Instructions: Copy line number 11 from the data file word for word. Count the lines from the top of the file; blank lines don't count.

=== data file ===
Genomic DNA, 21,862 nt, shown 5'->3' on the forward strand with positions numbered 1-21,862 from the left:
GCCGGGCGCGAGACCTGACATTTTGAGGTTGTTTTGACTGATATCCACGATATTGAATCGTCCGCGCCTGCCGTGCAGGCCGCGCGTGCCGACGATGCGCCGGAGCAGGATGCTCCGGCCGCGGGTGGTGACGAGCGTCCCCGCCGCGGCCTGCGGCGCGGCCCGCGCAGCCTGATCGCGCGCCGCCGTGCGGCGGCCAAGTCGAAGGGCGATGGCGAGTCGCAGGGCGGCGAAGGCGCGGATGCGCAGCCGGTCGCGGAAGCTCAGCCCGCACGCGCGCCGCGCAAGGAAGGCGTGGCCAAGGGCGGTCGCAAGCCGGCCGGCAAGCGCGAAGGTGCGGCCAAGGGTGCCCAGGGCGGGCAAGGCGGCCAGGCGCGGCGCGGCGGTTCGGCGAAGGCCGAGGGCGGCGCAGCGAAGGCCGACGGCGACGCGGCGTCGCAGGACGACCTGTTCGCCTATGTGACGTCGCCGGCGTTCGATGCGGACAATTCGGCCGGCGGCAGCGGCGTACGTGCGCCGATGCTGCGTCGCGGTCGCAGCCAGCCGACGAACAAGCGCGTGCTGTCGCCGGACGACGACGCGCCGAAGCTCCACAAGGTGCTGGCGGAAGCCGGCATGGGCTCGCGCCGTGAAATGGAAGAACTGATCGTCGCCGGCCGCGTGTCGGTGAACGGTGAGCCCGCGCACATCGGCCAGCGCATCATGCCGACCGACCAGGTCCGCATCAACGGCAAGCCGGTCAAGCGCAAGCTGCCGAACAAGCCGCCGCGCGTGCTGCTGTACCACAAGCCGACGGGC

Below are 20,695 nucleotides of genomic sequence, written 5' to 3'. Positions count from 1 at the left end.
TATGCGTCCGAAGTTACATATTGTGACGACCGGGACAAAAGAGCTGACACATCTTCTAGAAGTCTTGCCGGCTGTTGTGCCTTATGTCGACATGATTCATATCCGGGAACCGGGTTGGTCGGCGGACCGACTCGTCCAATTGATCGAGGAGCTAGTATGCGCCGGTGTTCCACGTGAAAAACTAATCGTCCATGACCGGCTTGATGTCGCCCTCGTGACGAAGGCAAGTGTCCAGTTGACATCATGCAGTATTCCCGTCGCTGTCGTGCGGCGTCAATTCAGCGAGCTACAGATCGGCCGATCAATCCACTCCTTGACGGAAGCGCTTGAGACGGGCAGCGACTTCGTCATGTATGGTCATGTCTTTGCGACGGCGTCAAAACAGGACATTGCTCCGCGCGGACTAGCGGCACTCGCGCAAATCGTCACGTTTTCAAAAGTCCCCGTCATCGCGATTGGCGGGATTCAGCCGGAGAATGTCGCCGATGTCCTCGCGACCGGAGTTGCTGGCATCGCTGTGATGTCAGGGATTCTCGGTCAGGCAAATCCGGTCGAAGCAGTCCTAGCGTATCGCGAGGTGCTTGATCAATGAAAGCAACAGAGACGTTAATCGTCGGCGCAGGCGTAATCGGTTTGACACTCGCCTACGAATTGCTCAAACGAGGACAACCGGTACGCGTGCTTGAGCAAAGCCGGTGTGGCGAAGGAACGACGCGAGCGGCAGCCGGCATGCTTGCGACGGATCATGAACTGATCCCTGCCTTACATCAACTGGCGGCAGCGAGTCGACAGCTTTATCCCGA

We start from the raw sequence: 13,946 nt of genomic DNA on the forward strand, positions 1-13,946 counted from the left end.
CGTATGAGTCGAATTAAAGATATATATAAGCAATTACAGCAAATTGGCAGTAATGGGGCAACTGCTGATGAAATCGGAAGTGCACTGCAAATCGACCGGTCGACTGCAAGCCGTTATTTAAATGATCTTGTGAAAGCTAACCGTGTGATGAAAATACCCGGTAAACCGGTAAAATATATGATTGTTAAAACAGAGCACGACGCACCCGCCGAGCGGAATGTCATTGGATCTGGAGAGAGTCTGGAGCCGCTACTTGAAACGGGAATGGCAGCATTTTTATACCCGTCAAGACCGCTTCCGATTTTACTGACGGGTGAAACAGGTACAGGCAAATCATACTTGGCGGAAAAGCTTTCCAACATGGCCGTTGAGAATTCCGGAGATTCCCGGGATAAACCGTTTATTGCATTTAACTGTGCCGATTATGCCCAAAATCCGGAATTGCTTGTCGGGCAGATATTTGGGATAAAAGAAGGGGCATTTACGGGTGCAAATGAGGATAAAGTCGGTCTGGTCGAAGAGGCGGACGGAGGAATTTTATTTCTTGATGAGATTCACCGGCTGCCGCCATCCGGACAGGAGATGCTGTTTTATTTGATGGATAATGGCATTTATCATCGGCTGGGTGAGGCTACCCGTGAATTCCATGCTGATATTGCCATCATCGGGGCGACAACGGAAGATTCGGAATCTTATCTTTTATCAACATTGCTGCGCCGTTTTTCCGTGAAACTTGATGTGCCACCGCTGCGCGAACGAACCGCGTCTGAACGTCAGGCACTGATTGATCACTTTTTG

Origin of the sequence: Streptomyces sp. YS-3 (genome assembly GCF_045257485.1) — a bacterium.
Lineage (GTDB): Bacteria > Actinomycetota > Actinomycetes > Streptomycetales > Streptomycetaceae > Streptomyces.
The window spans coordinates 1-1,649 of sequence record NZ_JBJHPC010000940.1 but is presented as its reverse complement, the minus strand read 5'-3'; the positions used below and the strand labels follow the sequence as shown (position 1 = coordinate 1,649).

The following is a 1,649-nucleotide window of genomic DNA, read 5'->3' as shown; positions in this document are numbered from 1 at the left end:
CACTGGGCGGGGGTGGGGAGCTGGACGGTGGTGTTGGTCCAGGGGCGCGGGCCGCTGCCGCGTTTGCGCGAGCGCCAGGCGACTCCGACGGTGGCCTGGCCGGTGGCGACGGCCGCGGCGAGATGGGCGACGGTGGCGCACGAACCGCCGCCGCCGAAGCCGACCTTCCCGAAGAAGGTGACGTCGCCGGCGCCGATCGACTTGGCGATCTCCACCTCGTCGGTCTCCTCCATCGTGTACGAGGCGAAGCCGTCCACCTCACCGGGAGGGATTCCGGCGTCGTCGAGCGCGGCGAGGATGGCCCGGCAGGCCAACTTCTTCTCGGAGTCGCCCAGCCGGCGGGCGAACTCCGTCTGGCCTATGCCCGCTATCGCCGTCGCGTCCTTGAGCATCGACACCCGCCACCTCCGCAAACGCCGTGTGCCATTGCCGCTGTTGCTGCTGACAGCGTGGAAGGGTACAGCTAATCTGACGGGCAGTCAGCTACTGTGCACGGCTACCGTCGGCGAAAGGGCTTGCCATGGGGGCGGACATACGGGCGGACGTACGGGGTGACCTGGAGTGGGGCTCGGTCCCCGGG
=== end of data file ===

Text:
CACTGGGCGGGGGTGGGGAGCTGGACGGTGGTGTTGGTCCAGGGGCGCGGGCCGCTGCCGCGTTTGCGCGAGCGCCAGGCGACTCCGACGGTGGCCTGGCCGGTGGCGACGGCCGCGGCGAGATGGGCGACGGTGGCGCACGAACCGCCGCCGCCGAAGCCGACCTTCCCGAAGAAGGTGACGTCGCCGGCGCCGATCGACTTGGCGATCTCCACCTCGTCGGTCTCCTCCATCGTGTACGAGGCGAAGCCGTCCACCTCACCGGGAGGGATTCCGGCGTCGTCGAGCGCGGCGAGGATGGCCCGGCAGGCCAACTTCTTCTCGGAGTCGCCCAGCCGGCGGGCGAACTCCGTCTGGCCTATGCCCGCTATCGCCGTCGCGTCCTTGAGCATCGACACCCGCCACCTCCGCAAACGCCGTGTGCCATTGCCGCTGTTGCTGCTGACAGCGTGGAAGGGTACAGCTAATCTGACGGGCAGTCAGCTACTGTGCACGGCTACCGTCGGCGAAAGGGCTTGCCATGGGGGCGGACATACGGGCGGACGTACGGGGTGACCTGGAGTGGGGCTCGGTCCCCGGG